This website is intended for UK healthcare professionals only
Trial log in
User log in
March 2024

Going on the attack to eradicate asthma attacks forever

General practice nurses play an important role in asthma management and, with appropriate training, are in a key position to drive good quality care for people with asthma and to improve currently unacceptable outcomes

Asthma care in the United Kingdom varies throughout the country and the outcomes generally are not very good. High numbers of patients experience asthma attacks – which are mostly preventable with good chronic (long-term) care, hospital admissions for asthma are not decreasing, and nor are preventable deaths due to this disease. Nurses play an important role in asthma management, both in delivery of acute care in hospital and primary care, and in primary care, nurses are often delegated to do routine as well as post-attack reviews. Sadly, while in the 1990s most nurses providing asthma care had diploma-level training, nowadays – for various reasons – very few have had adequate training and nor do they have access to good quality supervision by doctors or ongoing training.

Given the current state of the NHS, I’m taking the opportunity to suggest that nurses, with appropriate training, take a more active role in ensuring that people with asthma are managed to the highest standards in order to maintain good control of their asthma and prevent asthma attacks. This is really a call for nurses working in primary care (or A&E departments) to drive good quality care for patients with asthma. The theme for World Asthma Day for 2024 is ‘Asthma Education Empowers’ ( and now is the time for this theme to be applied by nurses as well as other healthcare professionals (HCPs). In order to focus on eradicating asthma attacks this article focuses on managing and preventing asthma attacks.

A decade after the UK National Review of Asthma Deaths (NRAD),1 and nearly six decades after the first reported preventable asthma deaths in the UK, it is really hard to believe that HCPs in primary care or in A&E departments continue to manage asthma as an acute disease and not the chronic disease that it is.

In addition to the role of administering drug treatment for the attack, a nurse with asthma knowledge and competence is perfectly placed to also assess progress of the treatment.

In many cases, doctors delegate acute treatment and supervision of asthma attacks, often without asking the nurse’s opinion or drawing on their experience when reviewing the patient after emergency treatment has been delivered. There is an opportunity for a nurse to play an active role in ongoing assessment, raising alerts, and ensuring safety of the patient by critically evaluating their observations made during the attack treatment and ensuring the doctor or senior nurse is aware of these.

Management of an acute asthma attack involves:

1. Treating the attack

2. A post-attack review to ensure the attack is over and also establish why the person had the attack by identifying modifiable risk factors and dealing with these by optimising care – in this way future attacks can be prevented. In addition, I suggest:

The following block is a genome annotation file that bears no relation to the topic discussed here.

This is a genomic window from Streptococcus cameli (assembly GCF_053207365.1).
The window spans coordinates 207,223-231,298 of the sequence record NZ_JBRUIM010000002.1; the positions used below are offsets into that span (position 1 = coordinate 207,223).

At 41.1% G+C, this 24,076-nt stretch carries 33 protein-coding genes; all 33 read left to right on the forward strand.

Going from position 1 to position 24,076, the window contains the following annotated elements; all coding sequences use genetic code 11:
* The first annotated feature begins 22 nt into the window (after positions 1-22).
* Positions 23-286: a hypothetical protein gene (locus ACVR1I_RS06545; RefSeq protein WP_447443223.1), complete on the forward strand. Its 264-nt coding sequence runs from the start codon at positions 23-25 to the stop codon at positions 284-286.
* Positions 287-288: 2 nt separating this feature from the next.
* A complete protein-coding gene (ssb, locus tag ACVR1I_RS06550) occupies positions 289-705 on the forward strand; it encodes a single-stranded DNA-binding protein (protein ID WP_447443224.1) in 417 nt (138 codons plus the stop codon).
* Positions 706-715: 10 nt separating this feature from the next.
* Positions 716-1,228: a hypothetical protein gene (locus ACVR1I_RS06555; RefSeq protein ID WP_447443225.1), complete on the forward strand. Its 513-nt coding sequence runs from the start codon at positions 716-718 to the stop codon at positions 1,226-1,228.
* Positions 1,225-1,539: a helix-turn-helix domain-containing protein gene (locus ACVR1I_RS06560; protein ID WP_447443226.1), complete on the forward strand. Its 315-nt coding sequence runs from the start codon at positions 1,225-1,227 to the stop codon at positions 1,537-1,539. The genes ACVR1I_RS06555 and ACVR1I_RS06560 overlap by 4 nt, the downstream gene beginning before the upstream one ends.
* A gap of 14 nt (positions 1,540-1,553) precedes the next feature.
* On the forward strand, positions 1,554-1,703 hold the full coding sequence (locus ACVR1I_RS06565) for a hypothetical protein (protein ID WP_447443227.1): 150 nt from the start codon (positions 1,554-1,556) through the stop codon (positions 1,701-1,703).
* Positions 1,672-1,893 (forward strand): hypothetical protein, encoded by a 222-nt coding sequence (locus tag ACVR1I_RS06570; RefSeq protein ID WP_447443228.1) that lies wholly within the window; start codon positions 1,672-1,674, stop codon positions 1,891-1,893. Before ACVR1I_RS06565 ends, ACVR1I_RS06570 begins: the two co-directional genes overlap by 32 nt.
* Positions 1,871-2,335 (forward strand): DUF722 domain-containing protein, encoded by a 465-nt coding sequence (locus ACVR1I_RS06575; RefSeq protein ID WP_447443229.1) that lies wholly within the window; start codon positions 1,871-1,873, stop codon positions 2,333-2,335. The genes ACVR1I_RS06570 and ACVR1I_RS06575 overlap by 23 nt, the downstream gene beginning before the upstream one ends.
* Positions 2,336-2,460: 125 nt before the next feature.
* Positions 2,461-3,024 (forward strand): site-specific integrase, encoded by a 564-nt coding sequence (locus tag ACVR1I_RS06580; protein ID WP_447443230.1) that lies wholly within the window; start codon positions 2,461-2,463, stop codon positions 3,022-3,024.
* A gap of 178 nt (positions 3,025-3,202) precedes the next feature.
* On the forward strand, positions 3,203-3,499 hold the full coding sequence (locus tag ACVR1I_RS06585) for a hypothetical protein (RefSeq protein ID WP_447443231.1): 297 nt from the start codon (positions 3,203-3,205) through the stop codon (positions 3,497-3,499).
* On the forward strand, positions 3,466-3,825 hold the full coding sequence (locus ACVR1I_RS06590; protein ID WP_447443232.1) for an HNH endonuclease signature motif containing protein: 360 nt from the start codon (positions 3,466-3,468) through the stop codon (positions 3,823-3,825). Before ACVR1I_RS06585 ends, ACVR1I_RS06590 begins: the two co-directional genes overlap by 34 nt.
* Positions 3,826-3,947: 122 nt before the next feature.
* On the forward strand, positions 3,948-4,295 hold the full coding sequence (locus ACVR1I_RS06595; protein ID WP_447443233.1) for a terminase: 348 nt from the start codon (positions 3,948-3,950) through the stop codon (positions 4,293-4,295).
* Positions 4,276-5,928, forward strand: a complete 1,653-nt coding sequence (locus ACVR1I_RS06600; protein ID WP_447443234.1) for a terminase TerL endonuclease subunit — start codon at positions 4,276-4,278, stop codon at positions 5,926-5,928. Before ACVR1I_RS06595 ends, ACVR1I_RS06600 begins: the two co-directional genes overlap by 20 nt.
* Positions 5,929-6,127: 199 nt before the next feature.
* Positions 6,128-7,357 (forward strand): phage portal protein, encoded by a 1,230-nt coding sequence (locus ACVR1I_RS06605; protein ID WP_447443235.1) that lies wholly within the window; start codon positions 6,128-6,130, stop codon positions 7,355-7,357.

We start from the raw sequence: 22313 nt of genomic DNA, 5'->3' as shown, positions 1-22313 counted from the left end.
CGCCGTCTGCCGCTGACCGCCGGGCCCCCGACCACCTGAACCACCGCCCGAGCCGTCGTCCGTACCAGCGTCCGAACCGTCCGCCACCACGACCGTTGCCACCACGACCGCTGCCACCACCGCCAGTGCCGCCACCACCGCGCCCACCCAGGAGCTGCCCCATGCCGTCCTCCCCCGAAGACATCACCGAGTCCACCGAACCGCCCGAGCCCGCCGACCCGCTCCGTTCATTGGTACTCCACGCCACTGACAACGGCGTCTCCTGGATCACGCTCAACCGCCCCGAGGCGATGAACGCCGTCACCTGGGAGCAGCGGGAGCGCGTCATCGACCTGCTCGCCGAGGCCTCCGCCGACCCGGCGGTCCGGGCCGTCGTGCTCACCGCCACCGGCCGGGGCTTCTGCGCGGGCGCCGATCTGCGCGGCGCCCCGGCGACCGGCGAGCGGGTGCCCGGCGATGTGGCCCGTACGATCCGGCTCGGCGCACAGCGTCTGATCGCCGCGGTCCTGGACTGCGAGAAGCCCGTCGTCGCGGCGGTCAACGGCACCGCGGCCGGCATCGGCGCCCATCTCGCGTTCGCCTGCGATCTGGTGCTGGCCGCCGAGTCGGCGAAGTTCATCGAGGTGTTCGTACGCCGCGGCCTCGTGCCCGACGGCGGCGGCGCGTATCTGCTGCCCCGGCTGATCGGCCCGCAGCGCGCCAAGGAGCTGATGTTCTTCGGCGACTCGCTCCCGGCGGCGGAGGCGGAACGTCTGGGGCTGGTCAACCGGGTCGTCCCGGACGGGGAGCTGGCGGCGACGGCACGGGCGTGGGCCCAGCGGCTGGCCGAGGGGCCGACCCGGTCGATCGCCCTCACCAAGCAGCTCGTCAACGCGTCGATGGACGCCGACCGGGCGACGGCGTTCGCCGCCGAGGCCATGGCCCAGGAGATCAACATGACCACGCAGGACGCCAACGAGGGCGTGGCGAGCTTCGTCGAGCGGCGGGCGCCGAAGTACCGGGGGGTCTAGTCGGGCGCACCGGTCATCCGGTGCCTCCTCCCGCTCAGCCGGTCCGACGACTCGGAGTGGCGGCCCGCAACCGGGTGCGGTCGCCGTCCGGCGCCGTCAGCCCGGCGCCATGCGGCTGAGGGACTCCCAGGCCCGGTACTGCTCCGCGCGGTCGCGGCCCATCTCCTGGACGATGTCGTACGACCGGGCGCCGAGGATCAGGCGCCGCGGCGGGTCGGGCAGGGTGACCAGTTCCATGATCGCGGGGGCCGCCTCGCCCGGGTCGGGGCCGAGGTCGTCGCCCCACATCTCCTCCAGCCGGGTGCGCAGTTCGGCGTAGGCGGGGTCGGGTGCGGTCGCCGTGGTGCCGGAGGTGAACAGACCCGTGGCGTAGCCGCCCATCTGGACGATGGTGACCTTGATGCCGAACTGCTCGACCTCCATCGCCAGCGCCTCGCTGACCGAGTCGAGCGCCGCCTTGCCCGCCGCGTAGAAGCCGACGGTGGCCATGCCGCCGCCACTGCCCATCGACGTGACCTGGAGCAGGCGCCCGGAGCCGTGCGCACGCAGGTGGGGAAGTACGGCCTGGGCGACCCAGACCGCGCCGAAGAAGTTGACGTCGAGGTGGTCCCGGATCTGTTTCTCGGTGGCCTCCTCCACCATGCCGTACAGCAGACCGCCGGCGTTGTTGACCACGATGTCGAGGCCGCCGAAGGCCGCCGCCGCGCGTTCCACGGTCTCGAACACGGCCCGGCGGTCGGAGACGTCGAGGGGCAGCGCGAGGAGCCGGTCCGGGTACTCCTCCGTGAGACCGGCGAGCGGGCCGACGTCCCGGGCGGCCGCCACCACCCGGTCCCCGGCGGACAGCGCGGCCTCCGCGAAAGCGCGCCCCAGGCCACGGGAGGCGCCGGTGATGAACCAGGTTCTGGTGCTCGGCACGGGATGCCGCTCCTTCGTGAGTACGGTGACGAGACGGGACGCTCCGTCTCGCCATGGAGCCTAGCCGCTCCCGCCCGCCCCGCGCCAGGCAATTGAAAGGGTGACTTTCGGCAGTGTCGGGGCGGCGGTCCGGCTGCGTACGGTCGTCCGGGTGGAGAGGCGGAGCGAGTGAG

3. A process which will help primary care practices ensure people with asthma are appropriately managed and this involves a formal system for ongoing reflection on quality control – a so called 7-step plan.


Some health care professionals prefer to use the term ‘asthma exacerbation’ when someone’s asthma flares up. I prefer the term ‘asthma attack’ because it conveys a sense of urgency and risk for both patients and HCPs.

Is the person having an asthma attack?

When someone known to have asthma consults with respiratory symptoms, two important initial questions are: is the person having an asthma attack? And is it safe to send the person home? Then once the attack has been treated the next question is – why did the attack happen and how can the next one be prevented?

An asthma attack may develop very suddenly and sometimes this does happen; in fact a person may consult for the first time with an asthma attack before the diagnosis has been made. However, in most cases attacks develop slowly over weeks or days. A difficulty for clinicians is that the symptoms may and do fluctuate, so the person may appear well when consulting. Ask when they first started getting these respiratory symptoms, whether they have been using their reliever medication and did it help? How long did the relief last?

Increased use of relievers is an indication that this may be an attack. Benefit or relief of symptoms after using a reliever is another clue this is an attack. If the benefit is not lasting more than four hours, it is potentially a signal of a life-threatening attack, because the bronchodilator effect of SABA inhalers should last for four hours.

Ask whether the person has been checking their peak expiratory flow (PEF) and if so, what is their best reading and how much the readings have been fluctuating. A 10% change in adults and 13% change in children from morning to evening or day to day,2 indicates reversible airflow obstruction and probable asthma; if the readings are below 60% of their best readings that would indicate the attack is severe; and if below 30% of best, it is life-threatening, requiring urgent hospital transfer.

Has the person been measuring their oxymetry? Levels below 94% are serious and below 91%, life-threatening. In a person with dark skin, the level may be falsely reassuring – oxygen levels may actually be 4% lower than the oximeter reading.